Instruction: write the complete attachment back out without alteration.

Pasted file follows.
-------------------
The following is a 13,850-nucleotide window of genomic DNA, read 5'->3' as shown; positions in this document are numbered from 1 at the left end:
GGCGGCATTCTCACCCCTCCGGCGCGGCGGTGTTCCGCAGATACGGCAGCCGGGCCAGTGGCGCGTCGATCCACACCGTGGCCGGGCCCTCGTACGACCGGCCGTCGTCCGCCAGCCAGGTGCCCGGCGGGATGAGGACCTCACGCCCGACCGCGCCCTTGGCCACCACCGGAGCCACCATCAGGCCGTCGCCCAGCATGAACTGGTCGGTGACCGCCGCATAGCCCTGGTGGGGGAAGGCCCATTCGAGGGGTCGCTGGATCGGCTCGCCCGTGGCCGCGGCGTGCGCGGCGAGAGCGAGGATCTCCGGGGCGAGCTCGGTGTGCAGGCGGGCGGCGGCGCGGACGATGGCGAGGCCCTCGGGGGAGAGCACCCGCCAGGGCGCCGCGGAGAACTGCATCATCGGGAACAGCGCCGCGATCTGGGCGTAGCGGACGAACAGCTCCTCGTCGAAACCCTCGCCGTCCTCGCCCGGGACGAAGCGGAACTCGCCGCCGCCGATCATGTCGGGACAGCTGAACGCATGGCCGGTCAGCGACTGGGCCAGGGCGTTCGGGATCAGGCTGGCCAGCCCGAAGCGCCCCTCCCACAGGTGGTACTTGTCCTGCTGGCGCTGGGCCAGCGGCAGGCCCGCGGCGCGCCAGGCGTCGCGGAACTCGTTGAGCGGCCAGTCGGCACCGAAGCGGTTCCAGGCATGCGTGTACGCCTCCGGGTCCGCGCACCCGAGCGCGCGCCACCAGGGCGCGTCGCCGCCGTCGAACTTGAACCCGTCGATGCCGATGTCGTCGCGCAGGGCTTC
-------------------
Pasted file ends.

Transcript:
The following is a 13,850-nucleotide window of genomic DNA, read 5'->3' as shown; positions in this document are numbered from 1 at the left end:
GGCGGCATTCTCACCCCTCCGGCGCGGCGGTGTTCCGCAGATACGGCAGCCGGGCCAGTGGCGCGTCGATCCACACCGTGGCCGGGCCCTCGTACGACCGGCCGTCGTCCGCCAGCCAGGTGCCCGGCGGGATGAGGACCTCACGCCCGACCGCGCCCTTGGCCACCACCGGAGCCACCATCAGGCCGTCGCCCAGCATGAACTGGTCGGTGACCGCCGCATAGCCCTGGTGGGGGAAGGCCCATTCGAGGGGTCGCTGGATCGGCTCGCCCGTGGCCGCGGCGTGCGCGGCGAGAGCGAGGATCTCCGGGGCGAGCTCGGTGTGCAGGCGGGCGGCGGCGCGGACGATGGCGAGGCCCTCGGGGGAGAGCACCCGCCAGGGCGCCGCGGAGAACTGCATCATCGGGAACAGCGCCGCGATCTGGGCGTAGCGGACGAACAGCTCCTCGTCGAAACCCTCGCCGTCCTCGCCCGGGACGAAGCGGAACTCGCCGCCGCCGATCATGTCGGGACAGCTGAACGCATGGCCGGTCAGCGACTGGGCCAGGGCGTTCGGGATCAGGCTGGCCAGCCCGAAGCGCCCCTCCCACAGGTGGTACTTGTCCTGCTGGCGCTGGGCCAGCGGCAGGCCCGCGGCGCGCCAGGCGTCGCGGAACTCGTTGAGCGGCCAGTCGGCACCGAAGCGGTTCCAGGCATGCGTGTACGCCTCCGGGTCCGCGCACCCGAGCGCGCGCCACCAGGGCGCGTCGCCGCCGTCGAACTTGAACCCGTCGATGCCGATGTCGTCGCGCAGGGCTTC